Monday, December 15, 2008

Cyber(in)security roundup

Producing the Macafee VCR makes you more than normally aware that every vendor and their (robo)dog , plus apparently most NGOs, produces a report on some aspect of online spam, crime, fraud etc in that vital run up period to Christmas when apparently our minds are focused on fun, festivity and, er, fraud:

My esteeemed co-author Blogzilla helpfully summarises a few from the US and international organisations:

"Securing Cyberspace for the 44th Presidency — the Center for Strategic and International Studies argues that President Obama should create a comprehensive national security strategy for cyberspace, echoing many of [the Macafee] recommendations.

Financial Aspects of Network Security: Malware and Spam — the International Telecommunications Union develops a framework for assessing the financial impact of malware.

The OECD calls for a global partnership against malware, and a move from reactive responses to proactive threat reduction and mitigation."

But there's also been some more local offerings:

The Garlik UK Cybercrime Report 2008 - which, like our report, top-lines the credit crunch and its effect on cyberfraud. Despite the name the figures appear to relate to 2007. For the UK, it is claimed,we have seen
  • Overall cybercrime has risen by 9% from 2006
  • Online financial fraud is up by 24%
  • Online card fraud is up 45%
  • 84,700 cases of online identity fraud
  • 40% of all identity frauds are facilitated online
  • "More than two million victims suffered abusive or threatening emails, false or offensive accusations posted on websites and blackmail perpetrated over the internet, up from 1,944,000 in 2006." Much of this apparently tookplace on social network sites. Pangloss is curious where they got this figure - must go print out the whole report.
ENISA, the EU's security agency, also produced in early December a rather underlooked report ENISA - Photo Sharing, Wikis, Social Networks –Web 2.0 and Malware 2.0.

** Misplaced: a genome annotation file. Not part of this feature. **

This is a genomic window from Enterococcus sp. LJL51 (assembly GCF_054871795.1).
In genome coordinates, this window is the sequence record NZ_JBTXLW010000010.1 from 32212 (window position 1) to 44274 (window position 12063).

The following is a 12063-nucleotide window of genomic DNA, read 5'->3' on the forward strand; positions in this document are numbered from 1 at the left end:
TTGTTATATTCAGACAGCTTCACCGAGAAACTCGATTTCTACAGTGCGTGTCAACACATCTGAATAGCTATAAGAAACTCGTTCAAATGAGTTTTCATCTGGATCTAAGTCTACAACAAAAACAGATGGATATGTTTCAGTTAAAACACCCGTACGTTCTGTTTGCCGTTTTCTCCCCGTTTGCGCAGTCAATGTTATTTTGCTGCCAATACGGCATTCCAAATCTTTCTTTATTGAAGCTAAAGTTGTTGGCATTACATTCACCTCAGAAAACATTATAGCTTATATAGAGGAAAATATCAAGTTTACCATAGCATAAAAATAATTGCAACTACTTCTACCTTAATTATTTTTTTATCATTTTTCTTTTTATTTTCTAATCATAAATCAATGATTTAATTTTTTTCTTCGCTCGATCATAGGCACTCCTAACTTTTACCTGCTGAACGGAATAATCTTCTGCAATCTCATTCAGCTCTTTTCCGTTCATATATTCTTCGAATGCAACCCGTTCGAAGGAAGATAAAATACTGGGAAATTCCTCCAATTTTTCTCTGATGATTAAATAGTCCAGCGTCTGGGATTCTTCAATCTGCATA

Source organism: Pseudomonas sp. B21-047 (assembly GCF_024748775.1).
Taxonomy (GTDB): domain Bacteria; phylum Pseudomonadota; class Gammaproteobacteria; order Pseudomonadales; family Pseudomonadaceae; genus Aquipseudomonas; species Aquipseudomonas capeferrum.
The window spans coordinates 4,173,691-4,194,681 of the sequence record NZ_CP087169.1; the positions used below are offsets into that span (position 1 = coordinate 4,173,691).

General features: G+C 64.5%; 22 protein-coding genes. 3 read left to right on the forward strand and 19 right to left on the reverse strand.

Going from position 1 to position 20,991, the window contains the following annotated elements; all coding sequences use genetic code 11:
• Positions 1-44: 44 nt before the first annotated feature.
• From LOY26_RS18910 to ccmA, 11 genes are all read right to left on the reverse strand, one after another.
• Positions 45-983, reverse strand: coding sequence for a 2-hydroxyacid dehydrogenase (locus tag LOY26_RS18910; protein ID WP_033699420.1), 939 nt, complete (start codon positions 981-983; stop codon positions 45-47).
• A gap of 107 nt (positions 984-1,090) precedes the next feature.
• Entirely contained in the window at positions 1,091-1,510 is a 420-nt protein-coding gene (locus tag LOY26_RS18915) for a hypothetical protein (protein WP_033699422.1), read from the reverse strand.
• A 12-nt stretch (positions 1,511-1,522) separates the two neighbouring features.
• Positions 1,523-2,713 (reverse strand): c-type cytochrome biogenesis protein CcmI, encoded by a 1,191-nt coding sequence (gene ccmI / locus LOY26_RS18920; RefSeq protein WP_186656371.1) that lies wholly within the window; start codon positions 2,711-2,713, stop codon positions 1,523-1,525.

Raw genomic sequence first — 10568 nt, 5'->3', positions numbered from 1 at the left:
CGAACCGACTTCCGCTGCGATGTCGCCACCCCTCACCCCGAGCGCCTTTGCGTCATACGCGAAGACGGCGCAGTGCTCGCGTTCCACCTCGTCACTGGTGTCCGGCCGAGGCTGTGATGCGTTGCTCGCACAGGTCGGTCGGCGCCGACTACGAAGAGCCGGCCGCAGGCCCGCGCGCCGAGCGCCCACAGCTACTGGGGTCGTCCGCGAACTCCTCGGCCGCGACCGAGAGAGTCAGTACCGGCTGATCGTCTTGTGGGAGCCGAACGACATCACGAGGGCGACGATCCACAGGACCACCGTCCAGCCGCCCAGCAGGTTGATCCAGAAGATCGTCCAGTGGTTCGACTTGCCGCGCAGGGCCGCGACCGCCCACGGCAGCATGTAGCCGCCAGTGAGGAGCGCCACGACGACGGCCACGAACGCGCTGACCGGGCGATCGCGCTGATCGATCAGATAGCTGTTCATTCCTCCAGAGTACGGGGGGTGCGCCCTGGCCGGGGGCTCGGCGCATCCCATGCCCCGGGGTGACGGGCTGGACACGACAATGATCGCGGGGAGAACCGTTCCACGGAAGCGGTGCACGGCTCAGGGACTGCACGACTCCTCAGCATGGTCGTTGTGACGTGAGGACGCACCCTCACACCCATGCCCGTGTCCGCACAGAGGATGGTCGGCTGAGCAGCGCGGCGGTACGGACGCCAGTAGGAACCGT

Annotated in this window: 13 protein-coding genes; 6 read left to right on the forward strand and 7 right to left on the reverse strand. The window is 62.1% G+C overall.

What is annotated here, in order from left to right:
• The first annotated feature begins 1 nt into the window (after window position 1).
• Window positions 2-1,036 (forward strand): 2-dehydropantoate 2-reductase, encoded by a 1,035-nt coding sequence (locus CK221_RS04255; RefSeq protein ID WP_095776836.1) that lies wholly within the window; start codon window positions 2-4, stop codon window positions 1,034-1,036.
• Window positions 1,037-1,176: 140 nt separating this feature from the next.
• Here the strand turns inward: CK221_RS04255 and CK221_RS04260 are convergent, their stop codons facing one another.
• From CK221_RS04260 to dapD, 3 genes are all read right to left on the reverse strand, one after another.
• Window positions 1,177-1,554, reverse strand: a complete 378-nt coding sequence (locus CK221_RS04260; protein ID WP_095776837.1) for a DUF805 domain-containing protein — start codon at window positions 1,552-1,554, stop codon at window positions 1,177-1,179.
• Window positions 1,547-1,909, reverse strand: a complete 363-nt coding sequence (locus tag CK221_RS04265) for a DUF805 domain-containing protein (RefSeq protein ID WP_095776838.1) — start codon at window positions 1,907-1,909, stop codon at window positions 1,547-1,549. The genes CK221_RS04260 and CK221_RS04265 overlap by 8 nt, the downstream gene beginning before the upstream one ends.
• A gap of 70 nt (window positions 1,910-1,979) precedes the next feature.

This has an interesting analysis of risks primarily to *systems* from the hard technical viewpoint, as opposed to the emphasis most the other reports place on risks to *users* (though of course the two are connected.) The risks of cross - scripting exploits in multi-origin environments like SNSs are highlighted, along with typically weak control of authentication and access privileges. The policy recommendation to governments are interesting:

"Policy incentives for secure development practices such as certification-lite, reporting exemptionsand the funding of pilot actions. These incentives are needed to address the large number of, eg,cross-site scripting vulnerabilities caused largely by poor development practice.
• Address/investigate Web 2.0 provider concerns about conflicts between demands for content
intervention and pressure to maintain ‘mere conduit’ or ‘common carrier’ (US) status. This is
considered a very important problem by Web 2.0 providers because of the strong user-generated
content component.
• Encourage public and intergovernmental discussion on policy towards behavioural
marketing (eg, by the Article 29 Working Party)."


Perhaps unsurprisingly in light of all this, the EU has just announced (9/12/08) its plans to continue funding its Safer Internet Programme to the tune of 55 million Euros:

"The EU will have a new Safer Internet Programme as of 1 January 2009 (to 2013) . ..While 75% of children (aged between 6 and 17 years) are already online and 50% of 10-year-olds have a mobile phone, a new Eurobarometer survey published today shows that 60% of European parents are worried that their child might become a victim of online grooming (when an adult befriends a child with the intention of committing sexual abuse) and 54% that their children could be bullied online.. The new Safer Internet Programme will fight grooming and bullying by making online software and mobile technologies more sophisticated and secure."

The money is to go to:

  • Ensure awareness of children, parents and teachers, and support contact points that are providing them with advice on how to stay safe online.
  • Provide the public with national contact points for reporting illegal and harmful content and conduct, in particular on child sexual abuse material and grooming.
  • Foster self-regulatory initiatives in this field and stimulate the involvement of children in creating a safer online environment.
  • Establish a knowledge base on the use of new technologies and related risks by bringing together researchers engaged in online child safety at European level.
So more media literacy, more research, more IWF style hotlines, but no apparent endorsement of the ISP or mobile coms sectors being required to impose mandatory "upstream" filtering: either of the IWF-lead UK Cleanfeed inititiative or the disputed new Ozzy variety. Interesting..